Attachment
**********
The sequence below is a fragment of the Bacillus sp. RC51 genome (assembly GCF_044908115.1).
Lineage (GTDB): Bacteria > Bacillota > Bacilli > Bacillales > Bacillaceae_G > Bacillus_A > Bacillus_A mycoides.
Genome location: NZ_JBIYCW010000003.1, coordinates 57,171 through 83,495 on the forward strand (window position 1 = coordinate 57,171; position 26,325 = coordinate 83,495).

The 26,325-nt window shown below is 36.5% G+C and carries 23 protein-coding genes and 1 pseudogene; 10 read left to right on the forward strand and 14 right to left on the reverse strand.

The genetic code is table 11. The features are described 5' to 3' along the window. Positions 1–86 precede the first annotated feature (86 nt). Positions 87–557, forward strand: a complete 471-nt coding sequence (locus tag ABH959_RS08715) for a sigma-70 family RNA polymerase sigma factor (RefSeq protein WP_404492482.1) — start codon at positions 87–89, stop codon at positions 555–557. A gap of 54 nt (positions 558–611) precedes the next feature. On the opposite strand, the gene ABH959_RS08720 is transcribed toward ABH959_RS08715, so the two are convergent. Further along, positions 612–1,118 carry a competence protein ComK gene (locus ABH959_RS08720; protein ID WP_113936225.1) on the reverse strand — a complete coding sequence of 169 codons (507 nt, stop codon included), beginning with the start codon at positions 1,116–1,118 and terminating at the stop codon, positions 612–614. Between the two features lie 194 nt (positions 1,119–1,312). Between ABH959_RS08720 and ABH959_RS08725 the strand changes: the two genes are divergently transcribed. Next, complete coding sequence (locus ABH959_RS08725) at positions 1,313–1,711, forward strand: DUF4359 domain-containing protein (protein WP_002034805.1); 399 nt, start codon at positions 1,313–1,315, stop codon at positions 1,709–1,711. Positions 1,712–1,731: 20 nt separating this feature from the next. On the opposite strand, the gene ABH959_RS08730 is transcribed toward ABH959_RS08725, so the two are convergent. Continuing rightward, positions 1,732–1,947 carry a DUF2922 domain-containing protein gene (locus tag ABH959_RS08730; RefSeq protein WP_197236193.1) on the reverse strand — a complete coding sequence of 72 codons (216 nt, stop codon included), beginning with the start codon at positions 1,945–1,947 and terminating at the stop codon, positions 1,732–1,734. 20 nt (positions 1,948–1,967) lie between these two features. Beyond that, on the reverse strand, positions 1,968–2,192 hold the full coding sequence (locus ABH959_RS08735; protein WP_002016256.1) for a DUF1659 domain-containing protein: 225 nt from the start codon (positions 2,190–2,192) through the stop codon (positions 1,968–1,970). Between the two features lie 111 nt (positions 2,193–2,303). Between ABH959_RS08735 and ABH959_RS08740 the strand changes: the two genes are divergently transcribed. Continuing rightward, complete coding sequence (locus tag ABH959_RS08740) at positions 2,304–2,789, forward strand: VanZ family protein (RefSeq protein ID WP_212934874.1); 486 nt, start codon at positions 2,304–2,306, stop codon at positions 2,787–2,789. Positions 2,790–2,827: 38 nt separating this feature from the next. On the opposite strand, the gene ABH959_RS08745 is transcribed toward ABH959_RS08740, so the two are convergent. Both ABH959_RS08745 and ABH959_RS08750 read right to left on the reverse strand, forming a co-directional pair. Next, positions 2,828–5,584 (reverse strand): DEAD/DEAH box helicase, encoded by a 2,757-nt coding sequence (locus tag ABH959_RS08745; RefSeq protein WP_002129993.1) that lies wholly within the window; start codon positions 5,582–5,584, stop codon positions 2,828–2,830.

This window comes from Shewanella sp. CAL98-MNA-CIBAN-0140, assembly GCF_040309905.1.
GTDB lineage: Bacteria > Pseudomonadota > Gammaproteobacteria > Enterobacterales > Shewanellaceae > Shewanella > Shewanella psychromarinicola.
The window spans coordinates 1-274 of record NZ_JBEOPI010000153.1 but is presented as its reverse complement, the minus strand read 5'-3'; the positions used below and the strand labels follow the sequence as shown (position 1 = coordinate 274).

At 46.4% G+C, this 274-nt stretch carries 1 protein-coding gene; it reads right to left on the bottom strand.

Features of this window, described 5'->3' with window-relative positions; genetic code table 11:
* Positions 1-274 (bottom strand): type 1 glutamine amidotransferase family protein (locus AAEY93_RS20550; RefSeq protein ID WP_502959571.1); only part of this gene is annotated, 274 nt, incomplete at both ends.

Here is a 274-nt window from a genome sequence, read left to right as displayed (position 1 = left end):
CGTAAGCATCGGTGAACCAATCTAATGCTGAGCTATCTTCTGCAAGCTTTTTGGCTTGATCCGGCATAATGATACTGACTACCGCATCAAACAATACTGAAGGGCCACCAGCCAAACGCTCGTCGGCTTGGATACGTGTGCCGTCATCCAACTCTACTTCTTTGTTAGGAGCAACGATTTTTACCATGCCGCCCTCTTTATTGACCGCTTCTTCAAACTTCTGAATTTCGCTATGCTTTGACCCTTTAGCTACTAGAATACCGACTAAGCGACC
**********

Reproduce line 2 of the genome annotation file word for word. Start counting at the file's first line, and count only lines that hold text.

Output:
Lineage (GTDB): Bacteria > Bacillota > Bacilli > Bacillales > Bacillaceae_G > Bacillus_A > Bacillus_A mycoides.